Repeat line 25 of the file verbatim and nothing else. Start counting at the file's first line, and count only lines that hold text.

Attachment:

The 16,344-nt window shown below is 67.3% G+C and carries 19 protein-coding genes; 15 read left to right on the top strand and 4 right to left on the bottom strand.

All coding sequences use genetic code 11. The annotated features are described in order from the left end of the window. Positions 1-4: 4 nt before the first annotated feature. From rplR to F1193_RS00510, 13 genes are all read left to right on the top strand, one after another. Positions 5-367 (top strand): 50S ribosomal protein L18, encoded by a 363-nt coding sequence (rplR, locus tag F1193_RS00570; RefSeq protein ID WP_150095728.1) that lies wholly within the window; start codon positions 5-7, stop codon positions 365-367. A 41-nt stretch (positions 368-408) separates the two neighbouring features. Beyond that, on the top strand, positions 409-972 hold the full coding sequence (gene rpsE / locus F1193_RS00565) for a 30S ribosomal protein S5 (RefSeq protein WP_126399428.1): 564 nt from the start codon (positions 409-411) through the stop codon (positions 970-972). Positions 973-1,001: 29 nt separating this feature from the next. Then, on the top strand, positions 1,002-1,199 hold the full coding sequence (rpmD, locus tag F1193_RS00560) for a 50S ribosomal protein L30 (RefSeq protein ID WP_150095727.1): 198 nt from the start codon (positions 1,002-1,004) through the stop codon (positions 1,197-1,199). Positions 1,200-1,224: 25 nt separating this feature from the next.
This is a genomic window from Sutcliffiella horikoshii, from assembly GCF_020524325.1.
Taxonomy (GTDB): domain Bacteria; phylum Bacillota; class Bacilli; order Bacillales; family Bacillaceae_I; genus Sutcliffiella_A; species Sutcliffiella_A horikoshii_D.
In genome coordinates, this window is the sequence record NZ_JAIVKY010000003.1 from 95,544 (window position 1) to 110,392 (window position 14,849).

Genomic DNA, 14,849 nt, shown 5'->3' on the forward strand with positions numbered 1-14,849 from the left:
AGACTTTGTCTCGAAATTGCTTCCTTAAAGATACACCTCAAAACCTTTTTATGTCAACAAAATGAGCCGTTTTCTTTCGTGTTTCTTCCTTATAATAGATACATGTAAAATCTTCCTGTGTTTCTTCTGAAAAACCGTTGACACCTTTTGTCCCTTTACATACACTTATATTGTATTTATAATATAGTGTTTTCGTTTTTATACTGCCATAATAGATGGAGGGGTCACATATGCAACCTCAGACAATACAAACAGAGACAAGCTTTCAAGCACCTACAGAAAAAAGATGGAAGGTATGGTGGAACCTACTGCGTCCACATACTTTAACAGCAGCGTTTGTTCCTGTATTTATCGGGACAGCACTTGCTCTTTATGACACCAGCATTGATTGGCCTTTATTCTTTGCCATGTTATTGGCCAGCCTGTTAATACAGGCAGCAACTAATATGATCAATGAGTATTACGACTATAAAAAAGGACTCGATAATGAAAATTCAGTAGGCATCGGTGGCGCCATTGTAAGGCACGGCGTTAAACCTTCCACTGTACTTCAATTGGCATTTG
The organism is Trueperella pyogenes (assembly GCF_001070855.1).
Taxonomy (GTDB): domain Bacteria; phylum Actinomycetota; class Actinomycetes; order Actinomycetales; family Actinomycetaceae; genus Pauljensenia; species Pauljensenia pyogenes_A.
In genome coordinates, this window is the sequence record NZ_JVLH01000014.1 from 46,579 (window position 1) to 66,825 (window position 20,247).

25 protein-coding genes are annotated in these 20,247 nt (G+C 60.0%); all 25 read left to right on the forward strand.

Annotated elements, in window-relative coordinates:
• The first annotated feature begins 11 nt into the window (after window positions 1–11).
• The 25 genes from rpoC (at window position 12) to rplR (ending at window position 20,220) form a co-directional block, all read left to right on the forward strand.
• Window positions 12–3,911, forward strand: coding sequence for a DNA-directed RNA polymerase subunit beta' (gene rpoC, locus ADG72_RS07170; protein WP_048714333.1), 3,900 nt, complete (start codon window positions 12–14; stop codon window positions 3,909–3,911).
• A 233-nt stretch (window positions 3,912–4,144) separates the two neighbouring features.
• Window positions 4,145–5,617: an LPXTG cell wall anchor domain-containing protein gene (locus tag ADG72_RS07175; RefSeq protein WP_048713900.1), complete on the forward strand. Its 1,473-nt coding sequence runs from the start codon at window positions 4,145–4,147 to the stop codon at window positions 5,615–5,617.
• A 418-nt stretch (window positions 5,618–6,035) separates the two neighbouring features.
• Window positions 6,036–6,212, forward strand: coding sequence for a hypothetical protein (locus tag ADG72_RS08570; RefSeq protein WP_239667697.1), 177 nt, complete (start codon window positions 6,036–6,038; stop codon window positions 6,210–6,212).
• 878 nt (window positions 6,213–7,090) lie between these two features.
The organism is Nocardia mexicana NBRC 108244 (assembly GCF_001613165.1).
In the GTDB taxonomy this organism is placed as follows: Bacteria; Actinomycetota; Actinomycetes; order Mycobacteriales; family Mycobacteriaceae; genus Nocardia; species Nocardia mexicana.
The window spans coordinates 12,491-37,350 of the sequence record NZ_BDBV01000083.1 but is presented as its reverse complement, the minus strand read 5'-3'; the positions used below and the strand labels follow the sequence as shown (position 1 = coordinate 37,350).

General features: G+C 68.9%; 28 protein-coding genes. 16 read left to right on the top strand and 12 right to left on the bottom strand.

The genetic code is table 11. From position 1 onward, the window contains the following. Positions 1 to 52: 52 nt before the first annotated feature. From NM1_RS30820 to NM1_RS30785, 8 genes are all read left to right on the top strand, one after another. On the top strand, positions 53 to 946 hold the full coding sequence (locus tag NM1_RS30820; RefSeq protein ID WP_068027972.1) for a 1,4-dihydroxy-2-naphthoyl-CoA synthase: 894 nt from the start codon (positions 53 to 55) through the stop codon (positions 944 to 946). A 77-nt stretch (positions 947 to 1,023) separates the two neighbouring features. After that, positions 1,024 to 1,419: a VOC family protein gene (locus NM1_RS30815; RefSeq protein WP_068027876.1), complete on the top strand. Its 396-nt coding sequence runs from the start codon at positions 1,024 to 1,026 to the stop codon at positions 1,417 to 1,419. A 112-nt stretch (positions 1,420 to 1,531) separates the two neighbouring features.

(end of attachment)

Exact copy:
The genetic code is table 11. From position 1 onward, the window contains the following. Positions 1 to 52: 52 nt before the first annotated feature. From NM1_RS30820 to NM1_RS30785, 8 genes are all read left to right on the top strand, one after another. On the top strand, positions 53 to 946 hold the full coding sequence (locus tag NM1_RS30820; RefSeq protein ID WP_068027972.1) for a 1,4-dihydroxy-2-naphthoyl-CoA synthase: 894 nt from the start codon (positions 53 to 55) through the stop codon (positions 944 to 946). A 77-nt stretch (positions 947 to 1,023) separates the two neighbouring features. After that, positions 1,024 to 1,419: a VOC family protein gene (locus NM1_RS30815; RefSeq protein WP_068027876.1), complete on the top strand. Its 396-nt coding sequence runs from the start codon at positions 1,024 to 1,026 to the stop codon at positions 1,417 to 1,419. A 112-nt stretch (positions 1,420 to 1,531) separates the two neighbouring features.